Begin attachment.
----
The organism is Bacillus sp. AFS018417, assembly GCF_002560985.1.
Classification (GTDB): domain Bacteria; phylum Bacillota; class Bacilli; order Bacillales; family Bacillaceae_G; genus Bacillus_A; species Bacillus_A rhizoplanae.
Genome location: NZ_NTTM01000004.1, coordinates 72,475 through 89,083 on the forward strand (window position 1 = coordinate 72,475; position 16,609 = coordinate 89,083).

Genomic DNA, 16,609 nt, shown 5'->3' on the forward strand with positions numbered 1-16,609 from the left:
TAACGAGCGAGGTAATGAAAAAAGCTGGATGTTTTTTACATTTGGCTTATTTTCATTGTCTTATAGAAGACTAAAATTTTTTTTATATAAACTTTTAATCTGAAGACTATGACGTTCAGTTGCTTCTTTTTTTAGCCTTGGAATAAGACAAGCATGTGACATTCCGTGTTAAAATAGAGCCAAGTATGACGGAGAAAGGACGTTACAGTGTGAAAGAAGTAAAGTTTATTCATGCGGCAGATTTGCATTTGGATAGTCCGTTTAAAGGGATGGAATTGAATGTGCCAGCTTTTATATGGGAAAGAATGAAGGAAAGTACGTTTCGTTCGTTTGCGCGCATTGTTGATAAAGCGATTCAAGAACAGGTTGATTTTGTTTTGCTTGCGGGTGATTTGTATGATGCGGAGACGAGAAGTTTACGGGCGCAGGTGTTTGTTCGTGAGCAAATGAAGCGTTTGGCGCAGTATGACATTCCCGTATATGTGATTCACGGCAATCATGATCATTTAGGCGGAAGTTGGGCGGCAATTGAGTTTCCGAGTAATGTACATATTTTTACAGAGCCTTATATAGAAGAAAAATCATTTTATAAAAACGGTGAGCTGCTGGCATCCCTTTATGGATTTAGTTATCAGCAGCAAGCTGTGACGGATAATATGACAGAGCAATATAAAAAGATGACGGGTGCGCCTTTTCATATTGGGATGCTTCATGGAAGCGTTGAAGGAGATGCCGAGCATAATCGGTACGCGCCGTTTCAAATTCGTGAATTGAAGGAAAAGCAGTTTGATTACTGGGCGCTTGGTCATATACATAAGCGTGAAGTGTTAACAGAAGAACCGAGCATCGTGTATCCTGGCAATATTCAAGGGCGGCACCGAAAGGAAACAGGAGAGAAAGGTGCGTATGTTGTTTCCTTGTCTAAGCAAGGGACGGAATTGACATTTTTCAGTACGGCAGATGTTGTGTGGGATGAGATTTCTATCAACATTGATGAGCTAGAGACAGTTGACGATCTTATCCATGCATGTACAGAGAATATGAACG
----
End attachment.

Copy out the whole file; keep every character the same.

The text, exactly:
The organism is Bacillus sp. AFS018417, assembly GCF_002560985.1.
Classification (GTDB): domain Bacteria; phylum Bacillota; class Bacilli; order Bacillales; family Bacillaceae_G; genus Bacillus_A; species Bacillus_A rhizoplanae.
Genome location: NZ_NTTM01000004.1, coordinates 72,475 through 89,083 on the forward strand (window position 1 = coordinate 72,475; position 16,609 = coordinate 89,083).

Genomic DNA, 16,609 nt, shown 5'->3' on the forward strand with positions numbered 1-16,609 from the left:
TAACGAGCGAGGTAATGAAAAAAGCTGGATGTTTTTTACATTTGGCTTATTTTCATTGTCTTATAGAAGACTAAAATTTTTTTTATATAAACTTTTAATCTGAAGACTATGACGTTCAGTTGCTTCTTTTTTTAGCCTTGGAATAAGACAAGCATGTGACATTCCGTGTTAAAATAGAGCCAAGTATGACGGAGAAAGGACGTTACAGTGTGAAAGAAGTAAAGTTTATTCATGCGGCAGATTTGCATTTGGATAGTCCGTTTAAAGGGATGGAATTGAATGTGCCAGCTTTTATATGGGAAAGAATGAAGGAAAGTACGTTTCGTTCGTTTGCGCGCATTGTTGATAAAGCGATTCAAGAACAGGTTGATTTTGTTTTGCTTGCGGGTGATTTGTATGATGCGGAGACGAGAAGTTTACGGGCGCAGGTGTTTGTTCGTGAGCAAATGAAGCGTTTGGCGCAGTATGACATTCCCGTATATGTGATTCACGGCAATCATGATCATTTAGGCGGAAGTTGGGCGGCAATTGAGTTTCCGAGTAATGTACATATTTTTACAGAGCCTTATATAGAAGAAAAATCATTTTATAAAAACGGTGAGCTGCTGGCATCCCTTTATGGATTTAGTTATCAGCAGCAAGCTGTGACGGATAATATGACAGAGCAATATAAAAAGATGACGGGTGCGCCTTTTCATATTGGGATGCTTCATGGAAGCGTTGAAGGAGATGCCGAGCATAATCGGTACGCGCCGTTTCAAATTCGTGAATTGAAGGAAAAGCAGTTTGATTACTGGGCGCTTGGTCATATACATAAGCGTGAAGTGTTAACAGAAGAACCGAGCATCGTGTATCCTGGCAATATTCAAGGGCGGCACCGAAAGGAAACAGGAGAGAAAGGTGCGTATGTTGTTTCCTTGTCTAAGCAAGGGACGGAATTGACATTTTTCAGTACGGCAGATGTTGTGTGGGATGAGATTTCTATCAACATTGATGAGCTAGAGACAGTTGACGATCTTATCCATGCATGTACAGAGAATATGAACG